Voting in the time of COVID-19: Chennai voters, check out this detailed guide

How can you vote without a voter's card? Where is your polling booth? Who are essential services workers? Can they vote remotely? All this and more answered here.

Elections to Tamil Nadu’s legislative assembly are just a few days away with voting scheduled to take place on April 6th in a single phase. The result will be declared on May 2nd. The highly charged elections promise a neck-to-neck battle between the incumbent All India Anna Dravida Munnetra Kazhagam (AIADMK), the Dravida Munnetra Kazhagam (DMK) and the Makkal Needhi Maiam (MNM) founded and presided over by actor-politician Kamal Haasan.

The assembly has 234 seats in all, of which Chennai and surrounding districts have 25 seats.

In the world’s most populous democratic country that is ours, it is imperative for every voter to cast their vote. A high turnout will place the onus on representatives — our MLAs in this case — to implement their duties and be held accountable for their deeds during their term as MLA. If, as a voter, you have any queries about the nitty-gritty of procedure, do check out this comprehensive guide that will answer most of your questions and empower you to cast your ballot.

How do I know if I can vote?

The name of the voter should be present in the electoral rolls for one to be able to vote. To check this, visit the National Voters’ Service Portal. Using the Elector’s Photo Identity Card (EPIC) number on the voter ID card, one can search for your name on the rolls.

If one does not possess a Voter ID card or does not know the EPIC number, one can search by name. Once you locate your name on the rolls, do note down the booth address, part number and serial number.

The helpline 1950 or Voter Helpline application can also be dialled to find out if your name is present on the rolls. 

Voter Helpline Features

  • Electoral search – search by barcode scan, EPIC number, details.
  • Voter registration
  • Election announcement
  • Digital voter ID issue
  • Polling station location
  • BLO details
  • Lodging of complaints
  • Digital vault
  • Voter education
  • Election results
  • Candidate profile

Where is my polling booth?

There are 6000 dedicated polling booths in Chennai that have been set up for the upcoming  assembly elections. To locate the polling booth, voters may use the services of the Voter Helpline App developed by the Election Commission for this purpose.

The voter helpline number 1950 will also help voters locate the polling booth. One can call this number after adding the STD code (044 in this case) or get the details by sending an SMS to 1950 with <ECIP044> space <YourEPICNo>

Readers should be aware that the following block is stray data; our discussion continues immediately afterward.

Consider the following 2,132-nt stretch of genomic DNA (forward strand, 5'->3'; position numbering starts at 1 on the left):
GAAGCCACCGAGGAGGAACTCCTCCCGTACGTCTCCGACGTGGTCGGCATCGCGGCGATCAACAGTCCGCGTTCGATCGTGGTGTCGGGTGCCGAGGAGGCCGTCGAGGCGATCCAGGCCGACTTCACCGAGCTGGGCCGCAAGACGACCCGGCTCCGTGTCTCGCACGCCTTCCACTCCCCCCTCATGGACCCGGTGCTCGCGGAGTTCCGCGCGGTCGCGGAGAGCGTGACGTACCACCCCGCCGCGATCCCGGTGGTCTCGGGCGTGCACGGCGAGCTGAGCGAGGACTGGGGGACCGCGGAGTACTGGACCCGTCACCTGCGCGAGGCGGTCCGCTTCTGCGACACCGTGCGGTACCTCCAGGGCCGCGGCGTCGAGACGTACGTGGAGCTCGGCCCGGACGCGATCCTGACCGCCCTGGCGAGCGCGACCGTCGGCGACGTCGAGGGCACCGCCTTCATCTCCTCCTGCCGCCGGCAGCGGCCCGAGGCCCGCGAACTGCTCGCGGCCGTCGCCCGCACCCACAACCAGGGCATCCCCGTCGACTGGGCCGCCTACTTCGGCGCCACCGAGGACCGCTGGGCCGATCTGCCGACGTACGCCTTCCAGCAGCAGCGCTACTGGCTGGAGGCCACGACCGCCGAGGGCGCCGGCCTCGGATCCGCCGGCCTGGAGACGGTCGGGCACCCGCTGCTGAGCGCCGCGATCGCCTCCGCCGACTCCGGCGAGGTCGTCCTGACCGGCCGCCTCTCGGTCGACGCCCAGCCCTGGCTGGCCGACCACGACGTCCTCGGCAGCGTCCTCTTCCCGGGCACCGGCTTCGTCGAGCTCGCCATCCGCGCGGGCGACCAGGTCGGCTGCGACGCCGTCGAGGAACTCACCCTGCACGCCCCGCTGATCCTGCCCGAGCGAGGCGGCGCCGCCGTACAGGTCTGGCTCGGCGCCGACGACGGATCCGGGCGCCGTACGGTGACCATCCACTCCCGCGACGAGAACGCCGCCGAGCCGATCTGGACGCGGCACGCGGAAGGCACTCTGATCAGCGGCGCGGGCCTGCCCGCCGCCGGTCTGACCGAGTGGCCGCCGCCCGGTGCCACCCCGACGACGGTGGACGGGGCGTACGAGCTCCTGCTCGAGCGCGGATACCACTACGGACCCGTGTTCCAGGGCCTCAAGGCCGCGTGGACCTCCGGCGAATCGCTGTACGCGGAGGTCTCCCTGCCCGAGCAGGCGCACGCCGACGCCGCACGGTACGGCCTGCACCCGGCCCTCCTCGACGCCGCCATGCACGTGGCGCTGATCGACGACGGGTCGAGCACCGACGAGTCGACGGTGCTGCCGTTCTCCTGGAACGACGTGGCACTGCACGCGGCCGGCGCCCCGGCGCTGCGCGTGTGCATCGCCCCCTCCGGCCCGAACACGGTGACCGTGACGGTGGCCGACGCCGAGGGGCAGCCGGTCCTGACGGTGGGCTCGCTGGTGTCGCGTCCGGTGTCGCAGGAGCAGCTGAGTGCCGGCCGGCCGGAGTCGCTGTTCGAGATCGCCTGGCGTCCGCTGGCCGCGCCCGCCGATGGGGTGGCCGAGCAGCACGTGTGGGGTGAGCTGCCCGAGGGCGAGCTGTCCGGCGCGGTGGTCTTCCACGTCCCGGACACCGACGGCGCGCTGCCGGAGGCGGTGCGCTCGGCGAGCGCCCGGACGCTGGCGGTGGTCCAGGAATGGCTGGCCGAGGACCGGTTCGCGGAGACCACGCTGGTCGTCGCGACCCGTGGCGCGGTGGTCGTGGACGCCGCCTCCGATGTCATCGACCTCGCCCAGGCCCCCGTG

Alternatively, visit the National Voters’ Services Portal; Choose the ‘Search in Electoral Roll‘ option and fill in the details asked for. Once you have entered the details and clicked Search, the electoral roll will appear together with the mention of your polling booth.

Read more: 6000 booths, strict COVID protocol, 80-plus to vote at home: District officer shares election plans

Can I vote if I do not have a Voter ID card?

If your name is absent from the electoral rolls, you cannot vote. But if your name is present on the electoral rolls, you are eligible to vote even if you do not possess a physical voter ID card. Voters without a voter ID card may carry any one of the below-mentioned documents or ID to the polling booth to vote, after ascertaining that their name is present on the rolls:

  • Passport
  • Driving License
  • Service Identity Cards with photograph issued to employees by Central/State Govt PSUs/Public Limited Companies
  • Passbooks with photograph issued by Bank/Post Office
  • PAN Card
  • Smart Card issued by RGI under NPR
  • MNREGA Job Card
  • Health Insurance Smart Card issued under the scheme of Ministry of Labour
  • Pension document with photograph
  • Authenticated Photo Voter Slip issued by the election machinery
  • Official identity cards issued to MPs/MLAs/MLCs
  • Aadhaar Card

How do I know who’s contesting from my constituency?

Before you vote, it is important to know more about the various contestants in your constituency, their promises and policies proposed. 

The list of candidates contesting can be found on the website of the election commission along with their affidavits. Websites such as MyNeta also provide consolidated information on past candidates with details such as the number of criminal cases, assets, the electoral history of various candidates and the likes.

Check out more about constituencies, candidates and read their interviews on the Citizen Matters Chennai Assembly Elections 2021 page.

Chennai-based anti-corruption NGO Arappor Iyakkam has launched a mobile application named ‘Know Your Candidates’. The Android version can be downloaded here and iOS here.

Can a person register their name as an elector in more than one place? 

According to Sections 17 and 18 of the Representation of People Act, 1950, a person cannot be registered as an elector in more than one place.

Read more: Will ensure citizens know more about local projects and funds: MNM candidate from Tambaram

What is the Model Code of Conduct that all candidates should follow?